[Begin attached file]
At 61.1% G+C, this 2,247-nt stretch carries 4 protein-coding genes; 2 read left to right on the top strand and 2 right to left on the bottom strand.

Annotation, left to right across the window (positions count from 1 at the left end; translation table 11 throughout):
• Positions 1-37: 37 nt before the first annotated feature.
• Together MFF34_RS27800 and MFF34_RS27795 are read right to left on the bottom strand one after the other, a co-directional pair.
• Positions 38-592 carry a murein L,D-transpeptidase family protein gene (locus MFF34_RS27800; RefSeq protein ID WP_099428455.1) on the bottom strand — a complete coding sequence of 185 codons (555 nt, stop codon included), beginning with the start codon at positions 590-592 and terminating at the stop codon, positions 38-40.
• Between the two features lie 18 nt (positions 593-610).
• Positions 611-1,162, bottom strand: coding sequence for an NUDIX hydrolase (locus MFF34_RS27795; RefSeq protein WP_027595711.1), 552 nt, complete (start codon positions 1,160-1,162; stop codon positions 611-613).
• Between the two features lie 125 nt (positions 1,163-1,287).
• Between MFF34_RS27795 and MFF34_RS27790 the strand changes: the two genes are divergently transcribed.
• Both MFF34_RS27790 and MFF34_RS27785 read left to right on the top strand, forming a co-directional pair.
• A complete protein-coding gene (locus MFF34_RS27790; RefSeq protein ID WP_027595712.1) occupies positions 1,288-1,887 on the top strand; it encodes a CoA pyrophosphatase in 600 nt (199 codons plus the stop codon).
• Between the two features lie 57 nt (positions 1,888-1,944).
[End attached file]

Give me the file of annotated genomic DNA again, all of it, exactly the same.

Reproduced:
At 61.1% G+C, this 2,247-nt stretch carries 4 protein-coding genes; 2 read left to right on the top strand and 2 right to left on the bottom strand.

Annotation, left to right across the window (positions count from 1 at the left end; translation table 11 throughout):
• Positions 1-37: 37 nt before the first annotated feature.
• Together MFF34_RS27800 and MFF34_RS27795 are read right to left on the bottom strand one after the other, a co-directional pair.
• Positions 38-592 carry a murein L,D-transpeptidase family protein gene (locus MFF34_RS27800; RefSeq protein ID WP_099428455.1) on the bottom strand — a complete coding sequence of 185 codons (555 nt, stop codon included), beginning with the start codon at positions 590-592 and terminating at the stop codon, positions 38-40.
• Between the two features lie 18 nt (positions 593-610).
• Positions 611-1,162, bottom strand: coding sequence for an NUDIX hydrolase (locus MFF34_RS27795; RefSeq protein WP_027595711.1), 552 nt, complete (start codon positions 1,160-1,162; stop codon positions 611-613).
• Between the two features lie 125 nt (positions 1,163-1,287).
• Between MFF34_RS27795 and MFF34_RS27790 the strand changes: the two genes are divergently transcribed.
• Both MFF34_RS27790 and MFF34_RS27785 read left to right on the top strand, forming a co-directional pair.
• A complete protein-coding gene (locus MFF34_RS27790; RefSeq protein ID WP_027595712.1) occupies positions 1,288-1,887 on the top strand; it encodes a CoA pyrophosphatase in 600 nt (199 codons plus the stop codon).
• Between the two features lie 57 nt (positions 1,888-1,944).